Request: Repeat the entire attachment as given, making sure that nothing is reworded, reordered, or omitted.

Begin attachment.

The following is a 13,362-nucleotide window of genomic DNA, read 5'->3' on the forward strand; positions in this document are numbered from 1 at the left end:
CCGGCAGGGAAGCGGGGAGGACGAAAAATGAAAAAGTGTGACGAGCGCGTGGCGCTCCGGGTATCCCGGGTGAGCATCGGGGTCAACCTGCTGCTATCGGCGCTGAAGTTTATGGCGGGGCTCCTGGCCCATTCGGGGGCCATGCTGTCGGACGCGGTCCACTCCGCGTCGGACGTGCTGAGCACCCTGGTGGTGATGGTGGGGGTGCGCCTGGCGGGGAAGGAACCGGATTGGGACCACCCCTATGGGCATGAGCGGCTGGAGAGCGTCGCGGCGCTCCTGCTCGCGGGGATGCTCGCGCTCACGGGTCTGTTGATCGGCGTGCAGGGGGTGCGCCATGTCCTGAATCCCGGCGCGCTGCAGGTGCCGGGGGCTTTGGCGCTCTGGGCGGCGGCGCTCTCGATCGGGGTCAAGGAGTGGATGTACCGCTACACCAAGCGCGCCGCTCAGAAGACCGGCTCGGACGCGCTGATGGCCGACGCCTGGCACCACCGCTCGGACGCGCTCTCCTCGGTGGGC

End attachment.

The following is a 13,362-nucleotide window of genomic DNA, read 5'->3' on the forward strand; positions in this document are numbered from 1 at the left end:
CCGGCAGGGAAGCGGGGAGGACGAAAAATGAAAAAGTGTGACGAGCGCGTGGCGCTCCGGGTATCCCGGGTGAGCATCGGGGTCAACCTGCTGCTATCGGCGCTGAAGTTTATGGCGGGGCTCCTGGCCCATTCGGGGGCCATGCTGTCGGACGCGGTCCACTCCGCGTCGGACGTGCTGAGCACCCTGGTGGTGATGGTGGGGGTGCGCCTGGCGGGGAAGGAACCGGATTGGGACCACCCCTATGGGCATGAGCGGCTGGAGAGCGTCGCGGCGCTCCTGCTCGCGGGGATGCTCGCGCTCACGGGTCTGTTGATCGGCGTGCAGGGGGTGCGCCATGTCCTGAATCCCGGCGCGCTGCAGGTGCCGGGGGCTTTGGCGCTCTGGGCGGCGGCGCTCTCGATCGGGGTCAAGGAGTGGATGTACCGCTACACCAAGCGCGCCGCTCAGAAGACCGGCTCGGACGCGCTGATGGCCGACGCCTGGCACCACCGCTCGGACGCGCTCTCCTCGGTGGGC